I personally recommend about .5 grams of protein per pound of body weight (so someone who weighs 150 lbs would eat at least 75 grams of protein per day). This is just a general guideline, but it can be a helpful starting place. (Note: If you’re super active, you may need a lot more protein.)

Of course, the quality of protein is important, too. Grass-fed meat and dairy are good, as well as other quality meats and seafood. Bone broth and collagen protein are also excellent sources of protein.

2. Avoid Soy

Many people turn to soy for protein, but when you have too much estrogen, soy can just make the problem worse.

“Soy is extremely high in phytoestrogens, substances that mimic estrogen in the body. If you have hormonal imbalance, the last thing you want to do is eat this ‘estrogen supplement.’ “ from Quit PMS

If you have PMS, it’s probably best to limit soy consumption (there are other reasons to avoid soy as well, but that’s for another post!).

3. Stay “Regular”

Since the body gets rid of some estrogen through the digestive tract (aka by “elimination” if you catch my drift), constipation is your enemy.

“Some estrogen is packaged into bile, where it is excreted into the small intestines during digestion. There, the estrogen is eliminated as part of solid waste. If there is constipation or slow transit time, however, the waste sits stagnant in the colon. Here, the estrogen can be reabsorbed by the body and sent into recirculation.” from Quit PMS

To assist your body in eliminating excess estrogen, it’s important to stay regular and prevent constipation. In general, I’ve found that eating enough quality food and supporting metabolic health are extremely helpful for preventing constipation.

The herb cascara sagrada can help, as can magnesium (you can use topical magnesium oil or supplemental magnesium glycinate). Lauren also recommends raw carrots:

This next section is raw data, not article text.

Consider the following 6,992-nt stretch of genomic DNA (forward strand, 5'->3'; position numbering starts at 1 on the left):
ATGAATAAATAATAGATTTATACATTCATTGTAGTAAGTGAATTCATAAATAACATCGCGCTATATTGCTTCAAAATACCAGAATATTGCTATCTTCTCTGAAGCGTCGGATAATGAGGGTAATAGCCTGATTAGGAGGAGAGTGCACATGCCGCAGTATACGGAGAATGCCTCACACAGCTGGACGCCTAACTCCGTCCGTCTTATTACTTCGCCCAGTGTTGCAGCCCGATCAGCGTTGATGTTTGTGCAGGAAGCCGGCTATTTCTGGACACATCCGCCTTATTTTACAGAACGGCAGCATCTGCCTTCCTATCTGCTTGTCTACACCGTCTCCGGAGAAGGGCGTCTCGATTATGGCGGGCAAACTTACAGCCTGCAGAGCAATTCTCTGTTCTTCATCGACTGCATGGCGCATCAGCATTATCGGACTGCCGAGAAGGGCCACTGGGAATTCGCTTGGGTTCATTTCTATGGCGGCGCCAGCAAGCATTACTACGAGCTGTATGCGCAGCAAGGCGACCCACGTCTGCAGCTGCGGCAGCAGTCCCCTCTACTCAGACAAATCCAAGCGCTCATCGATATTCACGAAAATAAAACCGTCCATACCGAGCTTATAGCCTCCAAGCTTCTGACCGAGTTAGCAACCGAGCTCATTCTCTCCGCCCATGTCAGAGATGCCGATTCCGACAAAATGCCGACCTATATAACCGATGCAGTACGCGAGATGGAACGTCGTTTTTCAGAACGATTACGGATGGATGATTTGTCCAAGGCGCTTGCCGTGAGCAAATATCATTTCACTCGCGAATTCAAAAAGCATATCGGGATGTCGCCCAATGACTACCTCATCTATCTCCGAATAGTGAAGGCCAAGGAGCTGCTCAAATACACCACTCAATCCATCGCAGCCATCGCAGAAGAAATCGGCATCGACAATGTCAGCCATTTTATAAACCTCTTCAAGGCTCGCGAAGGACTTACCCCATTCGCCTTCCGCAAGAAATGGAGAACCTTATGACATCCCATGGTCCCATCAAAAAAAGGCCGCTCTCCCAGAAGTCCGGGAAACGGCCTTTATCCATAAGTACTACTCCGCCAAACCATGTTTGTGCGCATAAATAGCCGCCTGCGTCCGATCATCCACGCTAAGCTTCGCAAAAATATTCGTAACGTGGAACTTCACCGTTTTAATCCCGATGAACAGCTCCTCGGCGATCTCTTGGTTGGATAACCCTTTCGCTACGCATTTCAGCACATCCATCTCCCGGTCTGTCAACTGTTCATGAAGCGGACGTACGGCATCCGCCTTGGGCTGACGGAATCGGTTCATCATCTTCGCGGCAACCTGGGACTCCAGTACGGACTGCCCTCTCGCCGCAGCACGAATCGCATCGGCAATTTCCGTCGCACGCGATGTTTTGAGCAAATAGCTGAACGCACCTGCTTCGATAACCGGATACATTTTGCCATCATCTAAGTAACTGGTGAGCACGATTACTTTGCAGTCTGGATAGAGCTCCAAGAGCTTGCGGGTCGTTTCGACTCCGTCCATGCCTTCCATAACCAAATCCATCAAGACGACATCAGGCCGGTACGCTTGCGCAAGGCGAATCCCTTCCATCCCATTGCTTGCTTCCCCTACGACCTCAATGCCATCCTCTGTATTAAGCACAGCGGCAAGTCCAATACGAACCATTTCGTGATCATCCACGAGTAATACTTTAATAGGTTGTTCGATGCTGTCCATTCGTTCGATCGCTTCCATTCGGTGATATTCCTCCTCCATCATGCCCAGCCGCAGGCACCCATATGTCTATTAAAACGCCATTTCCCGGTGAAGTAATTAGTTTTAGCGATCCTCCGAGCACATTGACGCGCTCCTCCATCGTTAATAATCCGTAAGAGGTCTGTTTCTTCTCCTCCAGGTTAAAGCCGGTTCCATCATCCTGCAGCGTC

“What is so special about raw carrots? Raw carrots contain a special fiber that binds to estrogen in the digestive tract and helps move it out of the body. Hormone researcher Ray Peat found that consuming a raw carrot for just three days in a row significantly reduced estrogen levels.” from Quit PMS

4. Go Organic

One reason I choose organic food is to avoid the chemicals in conventional herbicides, pesticides and fertilizers. These chemicals can be highly estrogenic. Avoid these chemicals by choosing to buy organic or from a farmer you trust, or grow your own instead!

5. Avoid Aluminum

“Aluminum (a metalloestrogen) is capable of binding and activating estrogen receptors. The aluminum in conventional anti-perspirants/deodorants is absorbed through the skin, along with the other stressful toxins in these products.” from Quit PMS

Make sure you use an aluminum-free deodorant and avoid letting aluminum foil come in contact with your food. It’s also smart to avoid aluminum cookware (learn more about safe cookware here).

Read more about getting some PMS relief here from Our Small Hours.

Want to Learn More About the REAL Causes of PMS?

I love Lauren’s book Quit PMS.

It’s filled with natural, simply remedies for dealing with PMS–but more importantly, Lauren takes a deep look into the metabolic reasons that PMS happens in the first place, so you can stop PMS at the source. (If you like this post, Lauren also provides recipes for carrot salad to help with digestive health, along with many other recipes for natural skincare, remedies, and nourishing foods geared toward healthy hormones.)

Click here to order “Quit PMS” now…

You might also be interested in reading… Why You Need to Ditch Tampons

More Women’s Health Articles:


Is Too Much Estrogen Causing Your PMS (and 5 Simple Tips for Balancing Estrogen Levels Naturally) - The Nourished Life

a picture of Elizabeth Walling standing next to a red phone booth

Elizabeth is the founder of The Nourished Life and has been writing about natural living for 12 years. Her work has been featured at Shape, Bustle, and Mother Earth Living. Her mission is to help you lower your stress levels and find fun ways to become happier and healthier. Read more about Elizabeth here.